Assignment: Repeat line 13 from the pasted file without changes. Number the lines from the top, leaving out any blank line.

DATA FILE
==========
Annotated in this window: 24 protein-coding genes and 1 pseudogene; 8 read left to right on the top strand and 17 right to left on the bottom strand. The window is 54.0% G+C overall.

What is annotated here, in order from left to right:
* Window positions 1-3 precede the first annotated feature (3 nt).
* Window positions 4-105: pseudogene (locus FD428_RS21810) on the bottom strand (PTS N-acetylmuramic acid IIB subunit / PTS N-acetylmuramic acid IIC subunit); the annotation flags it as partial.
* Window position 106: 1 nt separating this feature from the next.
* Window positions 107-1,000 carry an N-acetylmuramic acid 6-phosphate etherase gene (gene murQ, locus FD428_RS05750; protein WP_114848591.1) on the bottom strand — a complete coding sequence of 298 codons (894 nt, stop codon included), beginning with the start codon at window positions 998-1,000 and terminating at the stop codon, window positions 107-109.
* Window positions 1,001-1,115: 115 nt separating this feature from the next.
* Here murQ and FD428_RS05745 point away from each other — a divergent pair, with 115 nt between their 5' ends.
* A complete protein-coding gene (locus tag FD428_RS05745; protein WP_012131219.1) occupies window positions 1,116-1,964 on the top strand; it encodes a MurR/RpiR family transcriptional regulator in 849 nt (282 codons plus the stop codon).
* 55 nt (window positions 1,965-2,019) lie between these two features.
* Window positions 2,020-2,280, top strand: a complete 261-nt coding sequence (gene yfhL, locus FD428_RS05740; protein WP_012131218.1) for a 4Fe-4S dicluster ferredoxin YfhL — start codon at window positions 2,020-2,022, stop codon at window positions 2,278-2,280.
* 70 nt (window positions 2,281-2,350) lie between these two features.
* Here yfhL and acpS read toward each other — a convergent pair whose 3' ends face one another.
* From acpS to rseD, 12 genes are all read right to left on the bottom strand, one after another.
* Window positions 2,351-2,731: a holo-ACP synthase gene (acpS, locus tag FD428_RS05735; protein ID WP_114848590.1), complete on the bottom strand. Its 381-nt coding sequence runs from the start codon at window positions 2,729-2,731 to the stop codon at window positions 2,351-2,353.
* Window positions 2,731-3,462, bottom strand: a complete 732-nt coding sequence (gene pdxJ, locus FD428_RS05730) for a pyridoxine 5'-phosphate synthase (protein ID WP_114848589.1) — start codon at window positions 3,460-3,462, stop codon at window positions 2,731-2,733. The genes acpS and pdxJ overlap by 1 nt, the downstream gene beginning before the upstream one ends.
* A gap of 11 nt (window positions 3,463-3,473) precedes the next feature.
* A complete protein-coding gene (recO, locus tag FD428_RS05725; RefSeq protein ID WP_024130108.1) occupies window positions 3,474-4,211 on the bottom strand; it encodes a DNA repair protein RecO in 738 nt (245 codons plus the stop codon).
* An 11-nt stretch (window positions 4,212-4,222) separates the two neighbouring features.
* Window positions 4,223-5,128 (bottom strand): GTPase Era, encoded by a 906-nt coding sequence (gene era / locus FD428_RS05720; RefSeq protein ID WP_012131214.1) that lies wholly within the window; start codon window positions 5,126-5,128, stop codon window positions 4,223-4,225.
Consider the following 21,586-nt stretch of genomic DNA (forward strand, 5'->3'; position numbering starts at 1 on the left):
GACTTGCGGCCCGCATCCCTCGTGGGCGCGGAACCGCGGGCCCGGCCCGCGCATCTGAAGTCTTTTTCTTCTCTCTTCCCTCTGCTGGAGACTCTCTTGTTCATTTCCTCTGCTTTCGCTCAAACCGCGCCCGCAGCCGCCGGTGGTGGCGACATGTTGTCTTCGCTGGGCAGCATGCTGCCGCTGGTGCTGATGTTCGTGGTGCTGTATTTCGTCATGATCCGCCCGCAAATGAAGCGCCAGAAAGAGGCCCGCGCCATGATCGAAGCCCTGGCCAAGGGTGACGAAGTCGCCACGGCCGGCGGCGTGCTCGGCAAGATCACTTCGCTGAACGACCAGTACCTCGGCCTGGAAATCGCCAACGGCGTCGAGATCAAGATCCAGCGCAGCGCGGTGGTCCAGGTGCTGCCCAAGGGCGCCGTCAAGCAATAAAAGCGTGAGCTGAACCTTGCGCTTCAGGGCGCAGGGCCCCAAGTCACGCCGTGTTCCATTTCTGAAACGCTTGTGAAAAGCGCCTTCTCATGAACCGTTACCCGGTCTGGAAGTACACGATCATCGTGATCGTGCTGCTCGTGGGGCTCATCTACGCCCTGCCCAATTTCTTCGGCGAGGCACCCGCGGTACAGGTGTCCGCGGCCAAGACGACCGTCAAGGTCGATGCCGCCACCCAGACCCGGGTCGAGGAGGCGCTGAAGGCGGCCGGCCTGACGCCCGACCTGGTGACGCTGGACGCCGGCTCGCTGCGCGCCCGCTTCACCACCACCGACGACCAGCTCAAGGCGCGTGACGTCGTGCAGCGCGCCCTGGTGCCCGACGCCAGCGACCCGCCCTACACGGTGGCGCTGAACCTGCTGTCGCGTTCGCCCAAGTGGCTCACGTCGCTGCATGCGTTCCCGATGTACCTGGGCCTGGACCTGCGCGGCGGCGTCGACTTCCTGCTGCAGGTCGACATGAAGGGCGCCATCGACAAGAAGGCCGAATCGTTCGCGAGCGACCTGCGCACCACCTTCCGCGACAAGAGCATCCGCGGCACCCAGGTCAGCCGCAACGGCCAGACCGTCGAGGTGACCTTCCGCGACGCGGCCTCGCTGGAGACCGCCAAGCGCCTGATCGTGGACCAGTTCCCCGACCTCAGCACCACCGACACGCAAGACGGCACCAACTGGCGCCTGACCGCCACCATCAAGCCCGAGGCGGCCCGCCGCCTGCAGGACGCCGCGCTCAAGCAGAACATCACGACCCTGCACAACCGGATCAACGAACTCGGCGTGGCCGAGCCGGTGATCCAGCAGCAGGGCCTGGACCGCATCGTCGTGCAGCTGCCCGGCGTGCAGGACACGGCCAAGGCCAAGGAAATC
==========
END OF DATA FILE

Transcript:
* Here yfhL and acpS read toward each other — a convergent pair whose 3' ends face one another.